by Yuki Hasegawa, MHC Intern

As a Japanese therapist working at a private, mental health practice in NYC, what I think about day after day is that I would like to offer therapy to more people, especially to those who come from countries where there is a strong stigma against seeking support for their mental health. Does that sound familiar? When you hear the word “therapy” or “counseling,” what kinds of thoughts or feelings come to mind?

In recent years, even in my home country of Japan, where mental health treatment is regarded as lagging behind that of many other developed countries, use of the words “therapy” and “counseling” have surprisingly increased. However, many people still have a strong sense of resistance to receiving psychological support; real opportunities for learning about what therapy is and what kind of effect it has remain limited. Beliefs exist such as: once a mental disorder/illness develops, it cannot be treated, or, only people with character/personality defects develop psychological problems (Ando, Yamaguchi, Aoki, & Thornicroft, 2013: Priestley, 2009, May). Because of these long-held beliefs, Japanese society has had a tendency to consider it shameful to identify oneself with a mentalhealth issue because it is believed that that can lead to the conclusion that only weak people get therapy (Desapriya & Nobutada, 2002). Ashame in one family member tends to be considered as a shame for the family. Identifying ourselves as having a need for supportive counseling or therapy can sometimes be viewed as the family having genetic defects (French, 2002,).

The truth is, having an emotional or psychological issue is more common than might be imagined. According to Reeves, et.al., (2011), “…approximately one fourth of adults in the United States have a mental illness, and nearly half will develop at least one mental illness during their lifetime.” Culture and customs greatly influence not only how we define mental illness or mental health issues and mental health in general, but also how we approach this. For example, many Japanese people keep their psychological problems a secret and try to solve them alone or within the family – without seeking professional support.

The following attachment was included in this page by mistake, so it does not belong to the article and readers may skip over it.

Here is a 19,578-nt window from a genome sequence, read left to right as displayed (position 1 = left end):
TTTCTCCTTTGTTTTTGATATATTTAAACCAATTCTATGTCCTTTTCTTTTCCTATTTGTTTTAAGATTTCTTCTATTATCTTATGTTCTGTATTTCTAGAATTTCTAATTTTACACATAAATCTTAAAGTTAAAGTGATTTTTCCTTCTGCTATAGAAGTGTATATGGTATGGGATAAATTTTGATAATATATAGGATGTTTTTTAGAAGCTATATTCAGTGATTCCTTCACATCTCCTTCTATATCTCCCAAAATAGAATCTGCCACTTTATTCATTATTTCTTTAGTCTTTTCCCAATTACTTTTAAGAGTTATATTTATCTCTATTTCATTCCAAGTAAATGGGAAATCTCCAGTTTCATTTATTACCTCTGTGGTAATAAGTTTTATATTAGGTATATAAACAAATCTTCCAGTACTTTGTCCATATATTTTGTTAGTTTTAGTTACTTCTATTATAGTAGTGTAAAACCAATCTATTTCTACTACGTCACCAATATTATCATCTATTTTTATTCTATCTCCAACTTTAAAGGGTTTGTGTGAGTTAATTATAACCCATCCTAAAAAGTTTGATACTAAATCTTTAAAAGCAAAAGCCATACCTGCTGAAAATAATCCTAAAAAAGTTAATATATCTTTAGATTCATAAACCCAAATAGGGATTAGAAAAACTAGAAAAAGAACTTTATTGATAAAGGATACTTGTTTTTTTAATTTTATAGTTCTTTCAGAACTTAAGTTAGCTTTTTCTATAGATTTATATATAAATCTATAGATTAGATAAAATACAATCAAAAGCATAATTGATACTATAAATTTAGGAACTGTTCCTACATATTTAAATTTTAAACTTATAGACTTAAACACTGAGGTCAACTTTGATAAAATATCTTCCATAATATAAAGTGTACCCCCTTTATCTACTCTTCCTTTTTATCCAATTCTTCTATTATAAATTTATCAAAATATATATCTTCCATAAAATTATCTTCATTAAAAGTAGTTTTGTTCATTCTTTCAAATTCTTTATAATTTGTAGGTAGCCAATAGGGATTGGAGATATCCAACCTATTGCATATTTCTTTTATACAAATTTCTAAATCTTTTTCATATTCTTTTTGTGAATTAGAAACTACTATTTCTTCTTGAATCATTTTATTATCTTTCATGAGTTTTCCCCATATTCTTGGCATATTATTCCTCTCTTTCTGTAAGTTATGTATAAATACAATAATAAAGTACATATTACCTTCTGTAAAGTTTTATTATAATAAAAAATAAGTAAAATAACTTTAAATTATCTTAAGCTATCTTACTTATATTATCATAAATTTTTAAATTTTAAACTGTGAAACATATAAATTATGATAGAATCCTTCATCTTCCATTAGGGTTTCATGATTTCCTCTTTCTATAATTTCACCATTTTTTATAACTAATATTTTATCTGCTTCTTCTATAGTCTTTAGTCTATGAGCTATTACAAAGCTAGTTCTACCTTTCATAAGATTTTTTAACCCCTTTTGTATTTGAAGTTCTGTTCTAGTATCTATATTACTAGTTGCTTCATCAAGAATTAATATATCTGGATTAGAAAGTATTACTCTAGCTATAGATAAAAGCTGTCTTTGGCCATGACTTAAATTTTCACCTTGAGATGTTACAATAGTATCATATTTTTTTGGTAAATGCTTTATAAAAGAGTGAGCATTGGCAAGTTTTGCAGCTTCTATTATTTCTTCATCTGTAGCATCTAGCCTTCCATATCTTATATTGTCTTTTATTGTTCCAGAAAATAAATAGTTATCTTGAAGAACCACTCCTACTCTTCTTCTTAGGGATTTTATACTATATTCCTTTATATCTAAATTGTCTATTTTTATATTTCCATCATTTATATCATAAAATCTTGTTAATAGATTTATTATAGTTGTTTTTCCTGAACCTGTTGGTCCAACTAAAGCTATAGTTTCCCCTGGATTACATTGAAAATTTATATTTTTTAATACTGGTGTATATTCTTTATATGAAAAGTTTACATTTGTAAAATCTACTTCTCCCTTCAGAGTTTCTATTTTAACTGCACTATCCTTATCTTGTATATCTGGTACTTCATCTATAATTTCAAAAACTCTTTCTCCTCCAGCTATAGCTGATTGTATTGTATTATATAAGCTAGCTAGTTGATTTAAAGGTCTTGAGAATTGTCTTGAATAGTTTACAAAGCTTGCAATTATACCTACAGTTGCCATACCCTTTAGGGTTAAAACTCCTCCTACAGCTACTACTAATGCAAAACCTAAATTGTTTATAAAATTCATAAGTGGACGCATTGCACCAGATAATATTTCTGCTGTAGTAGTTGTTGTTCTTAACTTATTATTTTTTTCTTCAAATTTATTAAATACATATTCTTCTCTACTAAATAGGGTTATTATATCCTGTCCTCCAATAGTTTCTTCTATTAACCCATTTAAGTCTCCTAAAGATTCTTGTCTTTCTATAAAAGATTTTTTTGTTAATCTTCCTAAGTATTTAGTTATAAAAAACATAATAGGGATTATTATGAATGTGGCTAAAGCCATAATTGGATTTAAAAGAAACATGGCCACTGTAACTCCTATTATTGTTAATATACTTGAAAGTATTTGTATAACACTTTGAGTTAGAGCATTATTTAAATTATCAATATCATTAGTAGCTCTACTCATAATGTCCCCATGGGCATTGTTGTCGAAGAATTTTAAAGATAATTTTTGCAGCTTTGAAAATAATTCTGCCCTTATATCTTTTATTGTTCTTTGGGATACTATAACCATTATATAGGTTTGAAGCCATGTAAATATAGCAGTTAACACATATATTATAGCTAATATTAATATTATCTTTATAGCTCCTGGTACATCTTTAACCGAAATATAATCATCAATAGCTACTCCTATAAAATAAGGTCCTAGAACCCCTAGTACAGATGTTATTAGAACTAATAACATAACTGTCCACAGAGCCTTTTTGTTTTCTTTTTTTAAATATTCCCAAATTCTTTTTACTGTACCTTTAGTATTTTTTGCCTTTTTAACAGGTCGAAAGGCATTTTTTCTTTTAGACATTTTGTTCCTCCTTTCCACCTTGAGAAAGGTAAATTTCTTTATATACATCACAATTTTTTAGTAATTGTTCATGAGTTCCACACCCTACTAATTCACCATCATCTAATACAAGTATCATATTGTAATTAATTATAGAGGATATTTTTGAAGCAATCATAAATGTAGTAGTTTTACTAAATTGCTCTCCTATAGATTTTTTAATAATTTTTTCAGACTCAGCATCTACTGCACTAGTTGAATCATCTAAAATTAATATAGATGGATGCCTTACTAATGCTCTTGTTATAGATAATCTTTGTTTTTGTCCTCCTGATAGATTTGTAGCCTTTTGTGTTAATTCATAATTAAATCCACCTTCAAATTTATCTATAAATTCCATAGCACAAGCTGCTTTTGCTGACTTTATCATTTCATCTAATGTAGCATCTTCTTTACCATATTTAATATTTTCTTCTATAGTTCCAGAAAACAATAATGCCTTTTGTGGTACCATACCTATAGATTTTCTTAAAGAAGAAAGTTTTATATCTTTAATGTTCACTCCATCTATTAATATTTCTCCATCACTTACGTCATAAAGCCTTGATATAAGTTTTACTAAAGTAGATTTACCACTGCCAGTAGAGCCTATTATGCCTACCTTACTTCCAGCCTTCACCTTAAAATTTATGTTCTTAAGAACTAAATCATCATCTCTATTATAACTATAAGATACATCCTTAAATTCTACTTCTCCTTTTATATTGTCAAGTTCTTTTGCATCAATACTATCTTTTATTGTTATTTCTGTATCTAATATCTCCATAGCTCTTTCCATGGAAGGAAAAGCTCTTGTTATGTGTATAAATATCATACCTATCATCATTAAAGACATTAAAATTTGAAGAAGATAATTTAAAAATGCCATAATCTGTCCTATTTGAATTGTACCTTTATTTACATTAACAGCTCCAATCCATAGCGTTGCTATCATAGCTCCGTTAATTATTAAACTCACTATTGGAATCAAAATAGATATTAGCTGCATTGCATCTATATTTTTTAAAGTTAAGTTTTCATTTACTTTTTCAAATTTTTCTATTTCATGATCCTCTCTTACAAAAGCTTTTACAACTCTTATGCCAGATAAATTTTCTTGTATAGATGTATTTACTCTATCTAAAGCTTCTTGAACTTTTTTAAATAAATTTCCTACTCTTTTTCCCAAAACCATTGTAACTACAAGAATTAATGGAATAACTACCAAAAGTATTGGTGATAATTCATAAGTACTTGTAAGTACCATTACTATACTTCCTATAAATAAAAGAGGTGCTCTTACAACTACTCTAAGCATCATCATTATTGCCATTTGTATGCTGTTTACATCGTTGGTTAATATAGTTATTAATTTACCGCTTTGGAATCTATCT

When we reflect on stigmas that we hold about seeking emotional or psychological support, let’s reflect on the many common stressors many experience in our lives:

  • The death of a loved one
  • Family transitions such as marriage, pregnancy, gaining a new family member, child leaving home, moving to a new home, divorce, or taking care of an elderly or sick family member
  • Traumatic events, such as a natural disaster or violence against you or a loved one
  • Work stress such as loss of a job, career change, retirement, and balancing demands of work with family

These stressors are very common, and, in fact, some of them are inevitable. If we take these into consideration, it can be quite natural to experience a temporary need for emotional or psychological support during our lifetime.
Even though I intimately understand what it is like to have a mental health problem in a country like Japan, and how difficult it is to seek support, I would like to emphasize that having an issue that disrupts our mental health is not uncommon or embarrassing, and receiving psychological support is not proof of weakness. The other day, my American client said as follows: “I feel going to therapy is as natural to me as going to gym.”

This statement was very eye-opening for me. When I heard this, I realized that my mission in this career is to make therapy more common especially among people from the countries in which there is strong stigma around it. If you are interested in therapy, please do not hesitate to contact us. There is nothing more honorable to me than being given the opportunity to support you to heal, overcome life’s transitions and challenges, become who you want to be, and live the life you want.

Yuki Hasegawa
NYC Counseling

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212.777.6922
info@nyccounseling.com

References
Ando, S, Yamaguchi, S, Aoki, Y, & Thornicroft, G. (2013). Review of mental-health-related stigma in Japan. Psychiatry ClinNeurosci. 67(7), p. 471-482. doi: 10.1111/pcn.12086.
Desapriya, E. B. R., & Nobutada, I. (2002). Stigma of mental illness in Japan. The Lancet, 359(9320), 1866-1866.
French, H. W. (2002, Aug). Depression simmers in Japan’s culture of stoicism. The New York Times. Retrieved